Breaking into your senses. But with subtlety.
Art-rock, psych-rock, dream-rock. How to describe Warpaint? My view is that Warpaint are simply a band like no other, generating a sound like no other. This decade saw them release three excellent albums, maturing with each one. My own personal favourite though, remains The Fool. Following on the heels of their debut EP, Exquisite Corpse , The Fool elegantly weaved its way into the senses, rather than kicking the door down. Turns out that’s the Warpaint way.
At the top, dancing fleetingly over the melodies are the gossamer threads of guitar codas of Emily Kokal and Theresa Wayman. And meandering around them, playing a Rickenbacker bass that looks bigger than her, Jenny Lee Lindberg’s grooves meander everywhere, like a crawling king snake coiling its way around your senses and gradually taking grip. And at the core we have the drumming of Stella Mozgawa – so intuitive, so jazzy as it holds the entire body of work together like knitting needles fashioning a ball of wool.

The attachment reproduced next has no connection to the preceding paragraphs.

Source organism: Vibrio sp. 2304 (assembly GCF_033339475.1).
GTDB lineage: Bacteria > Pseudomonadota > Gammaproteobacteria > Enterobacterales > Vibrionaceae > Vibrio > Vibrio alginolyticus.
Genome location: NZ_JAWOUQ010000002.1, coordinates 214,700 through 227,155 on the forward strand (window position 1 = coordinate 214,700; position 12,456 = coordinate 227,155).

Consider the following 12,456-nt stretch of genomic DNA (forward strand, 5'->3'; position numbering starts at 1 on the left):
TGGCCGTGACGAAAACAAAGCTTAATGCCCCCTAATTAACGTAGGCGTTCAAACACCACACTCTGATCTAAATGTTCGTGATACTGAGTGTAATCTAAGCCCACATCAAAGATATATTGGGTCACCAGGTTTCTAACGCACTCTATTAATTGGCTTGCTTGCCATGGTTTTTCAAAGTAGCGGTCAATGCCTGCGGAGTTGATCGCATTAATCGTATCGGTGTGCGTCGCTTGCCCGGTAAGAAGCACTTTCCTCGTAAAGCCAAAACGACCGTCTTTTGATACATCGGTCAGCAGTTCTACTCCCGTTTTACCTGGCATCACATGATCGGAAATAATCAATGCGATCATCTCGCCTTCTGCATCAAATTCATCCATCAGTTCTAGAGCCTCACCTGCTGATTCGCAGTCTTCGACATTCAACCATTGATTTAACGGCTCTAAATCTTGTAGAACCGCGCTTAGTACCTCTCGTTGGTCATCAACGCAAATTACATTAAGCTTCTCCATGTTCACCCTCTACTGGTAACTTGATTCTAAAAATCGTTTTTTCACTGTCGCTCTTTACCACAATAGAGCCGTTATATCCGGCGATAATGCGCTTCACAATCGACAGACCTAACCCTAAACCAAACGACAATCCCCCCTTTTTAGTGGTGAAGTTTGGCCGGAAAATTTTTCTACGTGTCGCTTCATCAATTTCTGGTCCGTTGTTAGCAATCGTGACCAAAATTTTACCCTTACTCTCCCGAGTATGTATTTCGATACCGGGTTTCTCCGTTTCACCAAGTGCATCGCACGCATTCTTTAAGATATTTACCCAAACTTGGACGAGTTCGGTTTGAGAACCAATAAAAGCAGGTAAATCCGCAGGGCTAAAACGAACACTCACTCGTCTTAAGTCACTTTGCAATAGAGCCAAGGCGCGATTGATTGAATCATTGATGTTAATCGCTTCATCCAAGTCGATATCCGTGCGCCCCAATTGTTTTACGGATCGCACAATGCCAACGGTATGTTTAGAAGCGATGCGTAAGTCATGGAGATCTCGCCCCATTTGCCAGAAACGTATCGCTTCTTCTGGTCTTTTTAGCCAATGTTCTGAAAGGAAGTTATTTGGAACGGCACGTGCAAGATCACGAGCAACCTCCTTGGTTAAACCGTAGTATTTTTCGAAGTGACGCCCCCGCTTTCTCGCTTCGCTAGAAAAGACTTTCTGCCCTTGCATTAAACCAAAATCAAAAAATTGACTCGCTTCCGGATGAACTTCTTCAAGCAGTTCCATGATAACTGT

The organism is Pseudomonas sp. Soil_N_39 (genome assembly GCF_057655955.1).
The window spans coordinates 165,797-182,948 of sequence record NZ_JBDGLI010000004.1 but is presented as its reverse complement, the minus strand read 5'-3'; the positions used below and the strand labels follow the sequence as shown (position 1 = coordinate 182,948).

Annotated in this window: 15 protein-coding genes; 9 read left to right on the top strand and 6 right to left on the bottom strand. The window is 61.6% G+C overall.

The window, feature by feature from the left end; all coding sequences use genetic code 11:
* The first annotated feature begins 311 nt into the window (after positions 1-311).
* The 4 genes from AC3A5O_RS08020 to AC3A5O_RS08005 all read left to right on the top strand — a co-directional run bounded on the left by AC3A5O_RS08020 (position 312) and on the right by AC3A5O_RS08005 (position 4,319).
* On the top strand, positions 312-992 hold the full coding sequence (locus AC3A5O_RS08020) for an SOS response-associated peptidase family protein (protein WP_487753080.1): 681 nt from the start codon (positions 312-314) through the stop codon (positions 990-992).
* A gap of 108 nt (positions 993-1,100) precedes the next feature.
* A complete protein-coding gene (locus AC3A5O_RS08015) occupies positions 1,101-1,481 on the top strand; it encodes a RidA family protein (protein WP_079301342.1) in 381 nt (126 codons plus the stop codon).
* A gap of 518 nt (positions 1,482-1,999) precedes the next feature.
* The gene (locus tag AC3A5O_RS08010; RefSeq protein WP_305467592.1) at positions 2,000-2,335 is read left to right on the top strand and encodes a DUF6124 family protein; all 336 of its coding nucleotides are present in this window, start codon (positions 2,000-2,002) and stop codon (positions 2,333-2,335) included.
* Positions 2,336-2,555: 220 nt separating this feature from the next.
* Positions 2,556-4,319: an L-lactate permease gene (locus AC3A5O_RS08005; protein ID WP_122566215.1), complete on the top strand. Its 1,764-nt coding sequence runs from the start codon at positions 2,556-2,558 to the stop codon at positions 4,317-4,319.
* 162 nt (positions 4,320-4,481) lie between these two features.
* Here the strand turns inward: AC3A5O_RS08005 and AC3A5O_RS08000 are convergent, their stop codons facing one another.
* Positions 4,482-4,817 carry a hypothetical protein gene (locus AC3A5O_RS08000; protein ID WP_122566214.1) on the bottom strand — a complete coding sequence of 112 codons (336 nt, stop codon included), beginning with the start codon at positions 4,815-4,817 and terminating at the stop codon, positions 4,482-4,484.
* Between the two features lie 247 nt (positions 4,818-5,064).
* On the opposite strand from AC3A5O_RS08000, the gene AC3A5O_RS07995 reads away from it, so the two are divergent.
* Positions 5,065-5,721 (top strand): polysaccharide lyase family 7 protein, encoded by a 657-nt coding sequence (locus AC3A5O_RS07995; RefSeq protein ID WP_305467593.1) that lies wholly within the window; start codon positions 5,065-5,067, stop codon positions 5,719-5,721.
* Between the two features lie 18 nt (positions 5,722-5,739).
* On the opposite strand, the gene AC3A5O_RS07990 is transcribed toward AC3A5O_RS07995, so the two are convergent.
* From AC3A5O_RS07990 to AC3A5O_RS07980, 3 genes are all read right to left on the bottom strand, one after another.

That chemistry never sounds better than it does on Shadows. There’s definitely something unsettling going on here, with beats that seem slightly out of step. It all serves to hypnotise the listener, to draw them in deeper. That’s a theme that runs throughout the entire album, particularly on Undertow.
Undertow sounds like you imagine it would. All ebbs and flows and tidal currents that suck you under the waves whilst Kokal and Wayman ask “what’s the matter; you hurt yourself?” They don’t sound that concerned, to be frank. Like a pair of sirens, they draw you in to the waves, deeper and deeper. You know it’s harmful, but hey, who cares?
Warpaint’s sound is swampy yet featherlight. Disjointed, yet in perfect harmony. Always contradictory. But that’s what makes them one of the most interesting bands to emerge this decade.